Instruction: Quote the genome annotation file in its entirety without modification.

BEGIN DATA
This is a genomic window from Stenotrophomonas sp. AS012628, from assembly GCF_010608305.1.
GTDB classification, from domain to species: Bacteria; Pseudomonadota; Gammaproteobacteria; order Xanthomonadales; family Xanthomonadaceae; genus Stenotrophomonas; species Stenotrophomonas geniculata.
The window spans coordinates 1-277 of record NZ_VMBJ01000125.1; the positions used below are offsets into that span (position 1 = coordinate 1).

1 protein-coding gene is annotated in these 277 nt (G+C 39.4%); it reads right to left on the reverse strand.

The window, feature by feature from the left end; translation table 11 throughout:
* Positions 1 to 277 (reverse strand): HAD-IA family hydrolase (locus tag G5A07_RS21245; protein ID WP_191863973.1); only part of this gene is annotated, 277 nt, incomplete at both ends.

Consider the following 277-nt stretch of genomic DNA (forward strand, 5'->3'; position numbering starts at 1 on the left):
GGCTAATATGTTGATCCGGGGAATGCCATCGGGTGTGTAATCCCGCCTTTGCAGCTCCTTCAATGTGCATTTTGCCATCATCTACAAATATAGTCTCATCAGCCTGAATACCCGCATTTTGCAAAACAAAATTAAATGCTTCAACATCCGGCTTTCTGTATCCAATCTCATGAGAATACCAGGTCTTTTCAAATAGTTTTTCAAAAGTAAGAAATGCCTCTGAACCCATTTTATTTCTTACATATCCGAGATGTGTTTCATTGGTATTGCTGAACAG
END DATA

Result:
This is a genomic window from Stenotrophomonas sp. AS012628, from assembly GCF_010608305.1.
GTDB classification, from domain to species: Bacteria; Pseudomonadota; Gammaproteobacteria; order Xanthomonadales; family Xanthomonadaceae; genus Stenotrophomonas; species Stenotrophomonas geniculata.
The window spans coordinates 1-277 of record NZ_VMBJ01000125.1; the positions used below are offsets into that span (position 1 = coordinate 1).

1 protein-coding gene is annotated in these 277 nt (G+C 39.4%); it reads right to left on the reverse strand.

The window, feature by feature from the left end; translation table 11 throughout:
* Positions 1 to 277 (reverse strand): HAD-IA family hydrolase (locus tag G5A07_RS21245; protein ID WP_191863973.1); only part of this gene is annotated, 277 nt, incomplete at both ends.

Consider the following 277-nt stretch of genomic DNA (forward strand, 5'->3'; position numbering starts at 1 on the left):
GGCTAATATGTTGATCCGGGGAATGCCATCGGGTGTGTAATCCCGCCTTTGCAGCTCCTTCAATGTGCATTTTGCCATCATCTACAAATATAGTCTCATCAGCCTGAATACCCGCATTTTGCAAAACAAAATTAAATGCTTCAACATCCGGCTTTCTGTATCCAATCTCATGAGAATACCAGGTCTTTTCAAATAGTTTTTCAAAAGTAAGAAATGCCTCTGAACCCATTTTATTTCTTACATATCCGAGATGTGTTTCATTGGTATTGCTGAACAG